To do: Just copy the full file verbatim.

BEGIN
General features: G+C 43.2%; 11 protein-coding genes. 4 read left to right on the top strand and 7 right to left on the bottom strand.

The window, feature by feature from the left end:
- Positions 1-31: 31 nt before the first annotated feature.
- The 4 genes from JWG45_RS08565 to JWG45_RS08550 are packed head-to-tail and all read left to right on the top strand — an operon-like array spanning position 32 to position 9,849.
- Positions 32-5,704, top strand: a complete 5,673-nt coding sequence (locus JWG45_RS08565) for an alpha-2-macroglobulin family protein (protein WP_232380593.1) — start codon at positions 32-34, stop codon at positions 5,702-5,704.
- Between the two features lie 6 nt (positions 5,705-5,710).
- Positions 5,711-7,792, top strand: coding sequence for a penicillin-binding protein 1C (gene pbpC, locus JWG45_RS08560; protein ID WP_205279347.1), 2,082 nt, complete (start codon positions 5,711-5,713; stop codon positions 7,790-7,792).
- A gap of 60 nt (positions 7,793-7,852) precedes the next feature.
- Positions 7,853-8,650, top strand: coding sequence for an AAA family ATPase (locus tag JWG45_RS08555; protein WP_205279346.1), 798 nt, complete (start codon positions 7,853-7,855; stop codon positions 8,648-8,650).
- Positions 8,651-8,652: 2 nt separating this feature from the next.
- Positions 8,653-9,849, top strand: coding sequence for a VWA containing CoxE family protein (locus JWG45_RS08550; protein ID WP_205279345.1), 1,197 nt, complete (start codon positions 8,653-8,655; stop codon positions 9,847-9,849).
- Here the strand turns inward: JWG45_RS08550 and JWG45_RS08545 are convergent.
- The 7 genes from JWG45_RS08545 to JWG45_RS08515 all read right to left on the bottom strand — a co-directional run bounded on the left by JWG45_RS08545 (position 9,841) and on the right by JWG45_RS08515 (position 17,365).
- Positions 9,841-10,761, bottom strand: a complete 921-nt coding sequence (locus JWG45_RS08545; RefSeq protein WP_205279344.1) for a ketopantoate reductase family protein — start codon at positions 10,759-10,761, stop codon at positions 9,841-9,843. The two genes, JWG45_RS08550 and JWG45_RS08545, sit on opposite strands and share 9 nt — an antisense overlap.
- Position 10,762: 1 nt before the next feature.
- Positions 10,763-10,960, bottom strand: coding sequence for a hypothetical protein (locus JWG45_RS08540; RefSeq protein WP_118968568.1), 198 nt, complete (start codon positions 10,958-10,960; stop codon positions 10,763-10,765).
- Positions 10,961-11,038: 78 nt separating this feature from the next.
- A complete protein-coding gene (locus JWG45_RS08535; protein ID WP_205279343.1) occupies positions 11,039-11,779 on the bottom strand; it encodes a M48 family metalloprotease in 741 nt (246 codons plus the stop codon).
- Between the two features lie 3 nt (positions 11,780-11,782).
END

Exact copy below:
General features: G+C 43.2%; 11 protein-coding genes. 4 read left to right on the top strand and 7 right to left on the bottom strand.

The window, feature by feature from the left end:
- Positions 1-31: 31 nt before the first annotated feature.
- The 4 genes from JWG45_RS08565 to JWG45_RS08550 are packed head-to-tail and all read left to right on the top strand — an operon-like array spanning position 32 to position 9,849.
- Positions 32-5,704, top strand: a complete 5,673-nt coding sequence (locus JWG45_RS08565) for an alpha-2-macroglobulin family protein (protein WP_232380593.1) — start codon at positions 32-34, stop codon at positions 5,702-5,704.
- Between the two features lie 6 nt (positions 5,705-5,710).
- Positions 5,711-7,792, top strand: coding sequence for a penicillin-binding protein 1C (gene pbpC, locus JWG45_RS08560; protein ID WP_205279347.1), 2,082 nt, complete (start codon positions 5,711-5,713; stop codon positions 7,790-7,792).
- A gap of 60 nt (positions 7,793-7,852) precedes the next feature.
- Positions 7,853-8,650, top strand: coding sequence for an AAA family ATPase (locus tag JWG45_RS08555; protein WP_205279346.1), 798 nt, complete (start codon positions 7,853-7,855; stop codon positions 8,648-8,650).
- Positions 8,651-8,652: 2 nt separating this feature from the next.
- Positions 8,653-9,849, top strand: coding sequence for a VWA containing CoxE family protein (locus JWG45_RS08550; protein ID WP_205279345.1), 1,197 nt, complete (start codon positions 8,653-8,655; stop codon positions 9,847-9,849).
- Here the strand turns inward: JWG45_RS08550 and JWG45_RS08545 are convergent.
- The 7 genes from JWG45_RS08545 to JWG45_RS08515 all read right to left on the bottom strand — a co-directional run bounded on the left by JWG45_RS08545 (position 9,841) and on the right by JWG45_RS08515 (position 17,365).
- Positions 9,841-10,761, bottom strand: a complete 921-nt coding sequence (locus JWG45_RS08545; RefSeq protein WP_205279344.1) for a ketopantoate reductase family protein — start codon at positions 10,759-10,761, stop codon at positions 9,841-9,843. The two genes, JWG45_RS08550 and JWG45_RS08545, sit on opposite strands and share 9 nt — an antisense overlap.
- Position 10,762: 1 nt before the next feature.
- Positions 10,763-10,960, bottom strand: coding sequence for a hypothetical protein (locus JWG45_RS08540; RefSeq protein WP_118968568.1), 198 nt, complete (start codon positions 10,958-10,960; stop codon positions 10,763-10,765).
- Positions 10,961-11,038: 78 nt separating this feature from the next.
- A complete protein-coding gene (locus JWG45_RS08535; protein ID WP_205279343.1) occupies positions 11,039-11,779 on the bottom strand; it encodes a M48 family metalloprotease in 741 nt (246 codons plus the stop codon).
- Between the two features lie 3 nt (positions 11,780-11,782).